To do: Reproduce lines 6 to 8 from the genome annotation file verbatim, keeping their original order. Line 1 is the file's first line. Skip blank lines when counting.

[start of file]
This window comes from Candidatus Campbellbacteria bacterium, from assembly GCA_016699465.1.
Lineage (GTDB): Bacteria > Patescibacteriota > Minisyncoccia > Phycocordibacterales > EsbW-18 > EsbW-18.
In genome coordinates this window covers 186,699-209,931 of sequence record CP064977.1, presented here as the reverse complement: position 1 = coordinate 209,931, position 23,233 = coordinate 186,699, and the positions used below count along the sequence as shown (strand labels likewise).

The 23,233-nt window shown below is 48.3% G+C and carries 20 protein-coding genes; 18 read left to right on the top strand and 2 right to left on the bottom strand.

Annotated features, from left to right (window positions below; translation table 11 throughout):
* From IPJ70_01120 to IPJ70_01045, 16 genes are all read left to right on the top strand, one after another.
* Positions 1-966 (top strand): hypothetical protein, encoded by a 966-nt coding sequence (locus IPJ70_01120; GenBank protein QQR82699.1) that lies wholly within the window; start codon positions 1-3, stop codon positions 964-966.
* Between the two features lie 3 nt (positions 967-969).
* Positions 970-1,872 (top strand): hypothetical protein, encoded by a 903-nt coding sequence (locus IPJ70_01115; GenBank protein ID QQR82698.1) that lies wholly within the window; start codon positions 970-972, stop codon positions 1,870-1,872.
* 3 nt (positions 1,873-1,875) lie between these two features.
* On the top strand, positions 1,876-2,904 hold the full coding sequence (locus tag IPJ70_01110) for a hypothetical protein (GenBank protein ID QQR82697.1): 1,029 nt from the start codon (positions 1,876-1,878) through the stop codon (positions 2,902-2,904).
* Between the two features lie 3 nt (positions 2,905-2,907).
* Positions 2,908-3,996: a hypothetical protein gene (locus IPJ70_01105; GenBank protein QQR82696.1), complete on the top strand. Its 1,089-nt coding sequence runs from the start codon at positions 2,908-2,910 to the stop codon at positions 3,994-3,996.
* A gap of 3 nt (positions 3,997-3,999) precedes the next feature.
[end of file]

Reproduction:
* From IPJ70_01120 to IPJ70_01045, 16 genes are all read left to right on the top strand, one after another.
* Positions 1-966 (top strand): hypothetical protein, encoded by a 966-nt coding sequence (locus IPJ70_01120; GenBank protein QQR82699.1) that lies wholly within the window; start codon positions 1-3, stop codon positions 964-966.
* Between the two features lie 3 nt (positions 967-969).